gmatbusters wrote:
Project DS Butler: Day 21: Data Sufficiency (DS41)
For DS butler Questions Click HereAre exactly 3 distinct symbols used to create the code words in language Q?
(1) The set of all code words in language Q is the set of all possible distinct horizontal arrangements of one or more symbols, with no repetition.
(2) There are exactly 15 code words in language Q
(1) So from this statement, we can get that:
if there are say 2 symbols, then all the possible code words will be formed by using either one symbol or two symbols (without repetition) taking all possible arrangements.
If there are say 3 symbols, then all the possible code words will be formed by using either one symbol or two symbols or three symbols, again without repetition, taking all possible arrangements. But this just explains how to form code words using symbols, doesnt tell us anything about number or symbols or number of words.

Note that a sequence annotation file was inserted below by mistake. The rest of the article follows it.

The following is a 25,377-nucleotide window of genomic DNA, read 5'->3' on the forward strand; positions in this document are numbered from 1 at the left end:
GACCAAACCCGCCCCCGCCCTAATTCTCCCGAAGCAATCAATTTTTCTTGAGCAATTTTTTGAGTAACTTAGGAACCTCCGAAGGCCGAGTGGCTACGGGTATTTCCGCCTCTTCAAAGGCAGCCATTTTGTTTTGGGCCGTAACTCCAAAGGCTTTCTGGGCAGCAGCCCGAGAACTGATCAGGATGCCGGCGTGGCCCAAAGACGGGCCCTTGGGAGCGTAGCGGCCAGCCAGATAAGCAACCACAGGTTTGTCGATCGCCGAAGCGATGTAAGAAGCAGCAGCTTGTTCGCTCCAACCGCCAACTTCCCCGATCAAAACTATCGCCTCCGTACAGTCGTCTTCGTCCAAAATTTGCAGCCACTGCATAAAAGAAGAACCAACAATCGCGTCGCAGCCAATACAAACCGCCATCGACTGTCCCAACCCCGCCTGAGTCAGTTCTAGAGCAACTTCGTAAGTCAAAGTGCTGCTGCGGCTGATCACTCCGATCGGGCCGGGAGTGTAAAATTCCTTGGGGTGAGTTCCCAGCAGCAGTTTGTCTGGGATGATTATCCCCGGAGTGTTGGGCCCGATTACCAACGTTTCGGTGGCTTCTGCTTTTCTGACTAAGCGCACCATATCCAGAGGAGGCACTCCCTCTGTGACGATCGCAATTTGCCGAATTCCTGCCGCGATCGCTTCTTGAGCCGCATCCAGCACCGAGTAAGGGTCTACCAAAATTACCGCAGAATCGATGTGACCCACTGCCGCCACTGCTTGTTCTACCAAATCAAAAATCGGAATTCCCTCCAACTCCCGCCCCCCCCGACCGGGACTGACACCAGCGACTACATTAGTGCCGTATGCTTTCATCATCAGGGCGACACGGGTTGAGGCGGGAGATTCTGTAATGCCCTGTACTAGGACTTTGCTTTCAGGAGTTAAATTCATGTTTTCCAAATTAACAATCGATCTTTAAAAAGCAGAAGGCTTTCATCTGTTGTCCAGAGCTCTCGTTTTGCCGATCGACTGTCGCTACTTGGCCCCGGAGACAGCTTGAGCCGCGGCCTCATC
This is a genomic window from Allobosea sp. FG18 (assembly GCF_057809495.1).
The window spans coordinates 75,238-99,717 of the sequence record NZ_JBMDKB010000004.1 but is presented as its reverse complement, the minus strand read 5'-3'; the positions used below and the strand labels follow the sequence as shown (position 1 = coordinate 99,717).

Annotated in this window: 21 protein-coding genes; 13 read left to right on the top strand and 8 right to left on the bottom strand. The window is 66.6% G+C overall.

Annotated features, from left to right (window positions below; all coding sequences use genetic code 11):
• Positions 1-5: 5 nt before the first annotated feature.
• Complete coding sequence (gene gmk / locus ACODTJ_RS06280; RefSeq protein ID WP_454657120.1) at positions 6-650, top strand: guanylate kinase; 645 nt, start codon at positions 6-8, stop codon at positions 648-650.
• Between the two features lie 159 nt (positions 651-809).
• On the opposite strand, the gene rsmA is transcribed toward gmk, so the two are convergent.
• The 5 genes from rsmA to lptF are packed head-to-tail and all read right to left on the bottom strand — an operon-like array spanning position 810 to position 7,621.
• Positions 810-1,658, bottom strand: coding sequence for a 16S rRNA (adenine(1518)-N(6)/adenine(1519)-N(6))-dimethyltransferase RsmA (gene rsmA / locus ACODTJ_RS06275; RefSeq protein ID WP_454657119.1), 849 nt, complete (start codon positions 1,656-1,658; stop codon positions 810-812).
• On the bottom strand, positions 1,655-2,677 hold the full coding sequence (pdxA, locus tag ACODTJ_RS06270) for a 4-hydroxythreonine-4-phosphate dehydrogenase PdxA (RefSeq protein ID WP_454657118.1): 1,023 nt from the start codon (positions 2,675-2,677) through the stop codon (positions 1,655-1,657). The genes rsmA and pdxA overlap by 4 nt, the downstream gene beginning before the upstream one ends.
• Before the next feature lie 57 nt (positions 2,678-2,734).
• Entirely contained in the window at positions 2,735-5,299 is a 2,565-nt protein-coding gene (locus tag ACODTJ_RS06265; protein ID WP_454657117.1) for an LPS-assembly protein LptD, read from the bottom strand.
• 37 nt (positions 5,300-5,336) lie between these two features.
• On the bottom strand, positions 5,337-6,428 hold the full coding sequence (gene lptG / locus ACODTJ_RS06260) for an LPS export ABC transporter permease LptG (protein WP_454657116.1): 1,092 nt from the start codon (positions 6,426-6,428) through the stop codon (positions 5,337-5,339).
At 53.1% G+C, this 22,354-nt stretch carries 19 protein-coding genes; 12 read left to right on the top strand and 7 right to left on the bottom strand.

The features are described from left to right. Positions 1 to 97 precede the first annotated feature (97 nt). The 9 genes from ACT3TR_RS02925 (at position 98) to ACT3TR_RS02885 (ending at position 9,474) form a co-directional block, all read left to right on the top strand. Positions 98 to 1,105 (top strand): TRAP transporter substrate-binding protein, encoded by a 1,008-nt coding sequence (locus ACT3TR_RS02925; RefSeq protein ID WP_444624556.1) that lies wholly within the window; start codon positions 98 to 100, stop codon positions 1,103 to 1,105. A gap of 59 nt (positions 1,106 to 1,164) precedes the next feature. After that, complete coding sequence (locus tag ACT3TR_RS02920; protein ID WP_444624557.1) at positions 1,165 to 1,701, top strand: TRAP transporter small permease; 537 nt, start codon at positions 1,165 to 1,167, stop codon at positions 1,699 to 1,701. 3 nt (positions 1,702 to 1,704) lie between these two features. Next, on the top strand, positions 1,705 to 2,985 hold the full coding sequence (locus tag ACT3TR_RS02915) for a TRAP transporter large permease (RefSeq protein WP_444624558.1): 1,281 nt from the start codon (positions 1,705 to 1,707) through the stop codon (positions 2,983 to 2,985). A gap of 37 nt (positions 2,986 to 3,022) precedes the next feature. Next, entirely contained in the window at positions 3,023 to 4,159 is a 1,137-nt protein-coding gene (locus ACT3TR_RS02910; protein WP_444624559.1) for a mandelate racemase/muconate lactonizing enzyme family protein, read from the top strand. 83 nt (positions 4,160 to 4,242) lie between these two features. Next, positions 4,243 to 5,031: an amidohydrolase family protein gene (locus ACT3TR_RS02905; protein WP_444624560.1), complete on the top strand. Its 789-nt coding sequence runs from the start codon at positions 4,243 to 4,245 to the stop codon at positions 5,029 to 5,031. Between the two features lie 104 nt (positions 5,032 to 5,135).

Not Sufficient.
(2) We are given number of code words, but no logic about how symbols are used to form code words.
Not Sufficient.
Combining the statements, we can do some trial/error. If say there are two symbols A & B, then taking one symbol at a time, we can form two words only:A and B (basically 2P1). Taking 2 symbols at a time, we can form AB or BA, so two more words (basically 2P2). Total 4 words, not 15.
Now lets take 3 symbols at a time, say A, B, C. Taking one symbol at a time, there are three words: A, B, C. (3P1)
Taking two symbols at a time, there are six words: AB, BA, AC, CA, BC, CB. (3P2)
Taking three symbols at a time, there are again six words: ABC, ACB, BAC, BCA, CAB, CBA. (3P3)
So total words = 3+6+6 = 15.
If we take more symbols, number of code words will definitely be more than 15. So the only possibility that leads of exactly 15 code words is with 3 symbols only.
Sufficient to answer the question with YES.
Hence
C answer.